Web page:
The cover plate with the Micron logo and branding is not user-removable. The cover is applied with adhesive backing that will likely strip the 48 Tantalum capacitors from the PCB upon removal. The center of the faceplate, which covers the heatsink, also has a thermal pad for conducting heat to the cover of the P420m, in essence creating a large metal heatsink with the cover.
The Tantalum capacitors provide enough capacitance to flush data in-flight down to the NAND in the event of a power loss. We note the spare pads for the possible inclusion of more capacitors, perhaps signaling a higher capacity version of the card in the future.
Looking at the P420m from the edge reveals a triple-stacked PCB architecture. The heat sink isn't exposed to an abundance of air down among the PCBs, perhaps explaining the thermal pad scheme on the cover. We closely monitored the temperature under heavy loads and the P420m remained within expectations.
Ten very thin copper strands connect the top PCB with its capacitors to the bottom PCB, which holds the controller.
Upon removal, we flip over the top PCB, which holds the capacitors, and not the traces that route the capacitors to the 10-pin connector.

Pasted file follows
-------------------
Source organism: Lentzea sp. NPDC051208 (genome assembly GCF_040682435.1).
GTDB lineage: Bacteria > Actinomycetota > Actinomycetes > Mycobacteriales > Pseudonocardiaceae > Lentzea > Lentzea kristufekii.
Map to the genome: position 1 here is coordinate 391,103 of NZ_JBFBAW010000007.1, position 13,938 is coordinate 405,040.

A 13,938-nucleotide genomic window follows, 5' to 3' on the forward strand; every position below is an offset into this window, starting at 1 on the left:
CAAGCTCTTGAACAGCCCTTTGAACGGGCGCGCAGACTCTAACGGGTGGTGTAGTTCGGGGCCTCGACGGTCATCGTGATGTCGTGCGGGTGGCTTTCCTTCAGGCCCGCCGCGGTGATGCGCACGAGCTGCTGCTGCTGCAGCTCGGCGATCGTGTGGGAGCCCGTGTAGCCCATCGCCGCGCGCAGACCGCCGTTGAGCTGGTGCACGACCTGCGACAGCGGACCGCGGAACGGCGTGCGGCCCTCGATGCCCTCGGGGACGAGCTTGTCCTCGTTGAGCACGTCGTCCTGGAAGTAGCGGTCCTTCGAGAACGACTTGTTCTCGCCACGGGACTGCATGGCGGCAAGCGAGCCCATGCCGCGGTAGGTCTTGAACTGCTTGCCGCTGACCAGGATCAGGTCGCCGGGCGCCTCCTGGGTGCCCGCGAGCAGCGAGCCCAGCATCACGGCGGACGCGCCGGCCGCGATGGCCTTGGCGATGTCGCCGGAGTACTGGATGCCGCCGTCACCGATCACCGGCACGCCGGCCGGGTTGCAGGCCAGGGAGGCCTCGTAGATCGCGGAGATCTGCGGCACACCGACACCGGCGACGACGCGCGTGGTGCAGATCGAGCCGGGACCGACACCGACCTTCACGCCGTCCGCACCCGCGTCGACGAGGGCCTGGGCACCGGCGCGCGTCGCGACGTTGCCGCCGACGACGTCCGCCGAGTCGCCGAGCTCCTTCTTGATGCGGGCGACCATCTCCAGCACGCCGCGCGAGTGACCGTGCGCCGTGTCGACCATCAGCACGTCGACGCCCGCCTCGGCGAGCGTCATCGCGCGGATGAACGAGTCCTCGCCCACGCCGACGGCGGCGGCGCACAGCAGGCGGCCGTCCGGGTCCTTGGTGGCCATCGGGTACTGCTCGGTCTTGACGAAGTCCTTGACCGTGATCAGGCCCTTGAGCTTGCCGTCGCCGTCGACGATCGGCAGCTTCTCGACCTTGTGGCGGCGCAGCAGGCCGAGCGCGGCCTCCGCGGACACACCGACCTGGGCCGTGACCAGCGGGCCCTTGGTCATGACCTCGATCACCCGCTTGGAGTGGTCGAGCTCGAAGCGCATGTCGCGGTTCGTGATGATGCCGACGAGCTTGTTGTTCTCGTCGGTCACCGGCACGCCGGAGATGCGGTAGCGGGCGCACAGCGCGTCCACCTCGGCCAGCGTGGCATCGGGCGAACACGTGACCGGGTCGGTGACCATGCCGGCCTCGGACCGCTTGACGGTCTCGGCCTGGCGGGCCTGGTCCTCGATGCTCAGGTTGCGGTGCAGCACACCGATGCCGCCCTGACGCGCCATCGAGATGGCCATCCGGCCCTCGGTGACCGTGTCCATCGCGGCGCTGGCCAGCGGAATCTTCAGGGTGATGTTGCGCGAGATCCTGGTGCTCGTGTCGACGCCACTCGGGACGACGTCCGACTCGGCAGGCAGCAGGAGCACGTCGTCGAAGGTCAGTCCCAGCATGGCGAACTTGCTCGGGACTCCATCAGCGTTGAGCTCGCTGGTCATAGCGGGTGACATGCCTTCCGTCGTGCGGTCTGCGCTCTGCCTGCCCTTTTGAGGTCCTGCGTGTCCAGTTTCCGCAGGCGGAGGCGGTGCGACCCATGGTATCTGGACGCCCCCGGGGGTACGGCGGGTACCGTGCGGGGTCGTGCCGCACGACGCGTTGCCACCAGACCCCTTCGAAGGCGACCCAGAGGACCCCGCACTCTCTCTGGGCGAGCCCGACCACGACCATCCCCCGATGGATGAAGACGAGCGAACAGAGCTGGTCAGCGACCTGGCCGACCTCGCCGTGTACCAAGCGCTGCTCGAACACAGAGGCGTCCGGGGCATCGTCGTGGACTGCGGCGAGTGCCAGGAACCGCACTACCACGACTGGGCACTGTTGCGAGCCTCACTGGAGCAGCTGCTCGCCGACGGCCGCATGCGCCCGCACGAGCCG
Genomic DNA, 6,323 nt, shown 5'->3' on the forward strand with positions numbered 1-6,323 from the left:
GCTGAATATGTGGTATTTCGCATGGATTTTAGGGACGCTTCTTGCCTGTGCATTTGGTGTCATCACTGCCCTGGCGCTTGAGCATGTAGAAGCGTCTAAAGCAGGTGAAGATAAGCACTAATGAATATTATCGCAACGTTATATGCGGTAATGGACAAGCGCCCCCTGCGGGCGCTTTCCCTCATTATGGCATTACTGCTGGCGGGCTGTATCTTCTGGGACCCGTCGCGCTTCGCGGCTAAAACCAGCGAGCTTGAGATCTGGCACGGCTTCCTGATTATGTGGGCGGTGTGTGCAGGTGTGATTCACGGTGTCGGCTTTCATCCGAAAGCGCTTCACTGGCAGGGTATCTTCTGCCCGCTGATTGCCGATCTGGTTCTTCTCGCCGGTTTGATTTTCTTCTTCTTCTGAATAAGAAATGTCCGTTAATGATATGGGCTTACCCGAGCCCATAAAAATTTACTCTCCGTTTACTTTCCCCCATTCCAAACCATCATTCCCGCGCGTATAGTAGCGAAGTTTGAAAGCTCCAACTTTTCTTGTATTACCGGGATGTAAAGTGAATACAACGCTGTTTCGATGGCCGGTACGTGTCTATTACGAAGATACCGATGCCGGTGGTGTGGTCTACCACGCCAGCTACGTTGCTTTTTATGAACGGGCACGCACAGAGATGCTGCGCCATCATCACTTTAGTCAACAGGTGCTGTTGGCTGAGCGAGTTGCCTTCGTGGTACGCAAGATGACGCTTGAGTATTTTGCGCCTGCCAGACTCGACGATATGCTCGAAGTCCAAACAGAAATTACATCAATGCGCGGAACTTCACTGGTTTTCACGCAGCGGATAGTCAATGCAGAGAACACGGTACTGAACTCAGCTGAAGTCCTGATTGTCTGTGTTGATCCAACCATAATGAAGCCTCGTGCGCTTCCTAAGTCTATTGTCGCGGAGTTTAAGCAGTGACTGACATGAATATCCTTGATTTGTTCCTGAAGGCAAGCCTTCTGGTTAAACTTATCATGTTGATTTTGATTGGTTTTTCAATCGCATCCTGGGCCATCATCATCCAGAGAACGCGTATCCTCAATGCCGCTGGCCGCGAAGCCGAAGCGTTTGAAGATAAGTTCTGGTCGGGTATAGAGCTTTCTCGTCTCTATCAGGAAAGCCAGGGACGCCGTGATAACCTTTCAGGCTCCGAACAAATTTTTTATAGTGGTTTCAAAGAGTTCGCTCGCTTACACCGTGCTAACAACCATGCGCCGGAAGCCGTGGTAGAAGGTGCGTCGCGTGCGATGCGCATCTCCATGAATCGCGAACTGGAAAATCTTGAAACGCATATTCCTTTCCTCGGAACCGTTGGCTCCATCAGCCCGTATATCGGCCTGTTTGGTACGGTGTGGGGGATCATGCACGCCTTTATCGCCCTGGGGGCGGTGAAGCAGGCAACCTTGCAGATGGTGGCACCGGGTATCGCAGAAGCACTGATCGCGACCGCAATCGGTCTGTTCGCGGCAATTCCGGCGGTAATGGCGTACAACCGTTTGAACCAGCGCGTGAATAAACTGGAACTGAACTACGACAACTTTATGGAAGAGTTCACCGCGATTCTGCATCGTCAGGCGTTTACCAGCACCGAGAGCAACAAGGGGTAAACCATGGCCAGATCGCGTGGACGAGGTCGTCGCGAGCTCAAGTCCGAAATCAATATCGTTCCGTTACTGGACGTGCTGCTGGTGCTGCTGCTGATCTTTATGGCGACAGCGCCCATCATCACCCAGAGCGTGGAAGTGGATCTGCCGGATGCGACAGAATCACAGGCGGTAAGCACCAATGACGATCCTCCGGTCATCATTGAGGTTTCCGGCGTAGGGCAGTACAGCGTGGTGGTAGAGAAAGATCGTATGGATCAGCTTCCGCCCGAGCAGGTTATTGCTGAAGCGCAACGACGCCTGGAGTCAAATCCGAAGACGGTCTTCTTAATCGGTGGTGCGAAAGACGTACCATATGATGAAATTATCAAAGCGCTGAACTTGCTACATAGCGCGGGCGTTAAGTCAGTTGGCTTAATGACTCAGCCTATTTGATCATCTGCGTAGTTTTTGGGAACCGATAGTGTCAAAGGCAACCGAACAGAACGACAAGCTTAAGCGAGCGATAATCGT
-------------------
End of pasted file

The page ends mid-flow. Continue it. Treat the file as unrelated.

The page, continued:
Both pictures above detail the middle PCB, which holds the lion's share of the NAND. The 25nm Micron MLC NAND packages total 36 for this component. Each package contains 32GB of NAND, with eight die per BGA package. The 700GB P420m has the same number of overall NAND packages, but contains only four die per package.
The bottom PCB contains the Micron/IDT ASIC, a 32-channel beast that provides native PCIe to the 2.0 x8 connection. The remainders of the NAND packages reside on this PCB, along with several DRAM packages hidden under the secondary heat sink.
Finally, the bottom of the main PCB holds the remainder of the ECC DRAM, for a total of 2.25GB. The use of ECC RAM allows for the detection and correction of any areas in the cache. We also note the remaining NAND packages crammed into the scant space available on the PCB.